Arctic Monkeys: Fact or fiction?
The occasion is the continuing controversy over the board's decision to order one of its employees to stop teaching evolution. According to the latest CBC report, more than just the validity of descent through natural selection is under fire:
While saying the board wouldn't censor teachers, a member of the community's school committee told CBC that teachers would be told if they deal in matters sensitive to the community.As someone who spent five years living in the North, I know Ms. Tayara's views on primate phylogeography are not widely shared. But I'm still waiting for someone in a position of authority up there to denounce the silliness in Salluit.
"If the town complains and says no, the committee can ask the principal or the director of teachers to approach the teacher and say, 'Look, this is not the subject to be taught here in this town, or in this place, because we know we have been humans from the beginning,'" said Molly Tayara.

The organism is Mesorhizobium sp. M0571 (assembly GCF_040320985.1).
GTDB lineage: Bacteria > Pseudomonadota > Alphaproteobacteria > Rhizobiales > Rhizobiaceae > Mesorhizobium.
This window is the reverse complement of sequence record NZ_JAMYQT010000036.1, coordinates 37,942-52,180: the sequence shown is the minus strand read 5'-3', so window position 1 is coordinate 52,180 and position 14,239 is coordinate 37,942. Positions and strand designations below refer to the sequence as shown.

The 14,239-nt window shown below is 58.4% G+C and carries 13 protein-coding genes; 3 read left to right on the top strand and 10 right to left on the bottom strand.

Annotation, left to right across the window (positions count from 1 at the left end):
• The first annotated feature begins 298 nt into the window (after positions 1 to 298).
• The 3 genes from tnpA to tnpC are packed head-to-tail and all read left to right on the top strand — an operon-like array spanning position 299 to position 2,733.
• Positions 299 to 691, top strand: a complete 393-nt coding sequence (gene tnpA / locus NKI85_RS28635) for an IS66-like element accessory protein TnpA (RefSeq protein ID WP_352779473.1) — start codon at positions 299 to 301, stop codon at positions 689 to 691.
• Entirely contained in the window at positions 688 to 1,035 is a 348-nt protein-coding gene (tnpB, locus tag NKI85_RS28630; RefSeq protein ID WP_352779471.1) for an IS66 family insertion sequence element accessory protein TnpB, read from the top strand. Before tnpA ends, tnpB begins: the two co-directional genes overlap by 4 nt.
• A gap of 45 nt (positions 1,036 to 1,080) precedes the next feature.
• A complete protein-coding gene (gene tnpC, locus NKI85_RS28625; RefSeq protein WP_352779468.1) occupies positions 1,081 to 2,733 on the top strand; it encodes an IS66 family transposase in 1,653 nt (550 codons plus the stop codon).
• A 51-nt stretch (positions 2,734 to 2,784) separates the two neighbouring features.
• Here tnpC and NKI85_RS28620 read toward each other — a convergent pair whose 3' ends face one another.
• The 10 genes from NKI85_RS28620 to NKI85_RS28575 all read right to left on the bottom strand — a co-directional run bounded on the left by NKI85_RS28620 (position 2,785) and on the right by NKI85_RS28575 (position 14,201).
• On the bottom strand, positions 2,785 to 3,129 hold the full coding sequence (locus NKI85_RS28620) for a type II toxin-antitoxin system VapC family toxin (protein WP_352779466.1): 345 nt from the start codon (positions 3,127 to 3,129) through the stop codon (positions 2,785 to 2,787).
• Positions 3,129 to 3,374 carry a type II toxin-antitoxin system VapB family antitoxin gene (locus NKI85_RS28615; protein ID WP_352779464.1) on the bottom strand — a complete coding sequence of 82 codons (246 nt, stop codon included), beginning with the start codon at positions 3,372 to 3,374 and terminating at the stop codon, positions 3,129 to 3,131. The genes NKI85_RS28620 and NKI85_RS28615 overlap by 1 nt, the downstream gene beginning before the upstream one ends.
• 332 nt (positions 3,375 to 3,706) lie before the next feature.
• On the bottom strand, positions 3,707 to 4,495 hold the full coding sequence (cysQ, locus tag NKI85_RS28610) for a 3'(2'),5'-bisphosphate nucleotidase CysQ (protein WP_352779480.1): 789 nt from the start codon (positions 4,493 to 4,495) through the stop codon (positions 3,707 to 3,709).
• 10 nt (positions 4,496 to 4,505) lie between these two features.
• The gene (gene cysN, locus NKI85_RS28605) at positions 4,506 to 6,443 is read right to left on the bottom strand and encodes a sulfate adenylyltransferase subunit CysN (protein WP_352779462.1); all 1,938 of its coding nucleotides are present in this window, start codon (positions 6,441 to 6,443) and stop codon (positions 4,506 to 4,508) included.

"I don't personally accept my children being taught that they came from some species from Africa somewhere.
"Here in the North there is no such thing as monkeys."
So far, all we've got is a press release from the board noting that "the Inuit of Nunavik should also have the right to have their views and way-of-life respected by our teachers."
We encourage our students to have an open mind and to think for themselves. We expect our students to develop a respect for other cultures, and to recognize the cultural diversity and the values of other people. Surely we have the right to expect the same of our teachers.Well, yes, you do.
But how that translates to omitting the central organizing principle of biology from Grade 7 and 8 science classes escapes me. And you might want to check to see what else your school board doesn't believe in.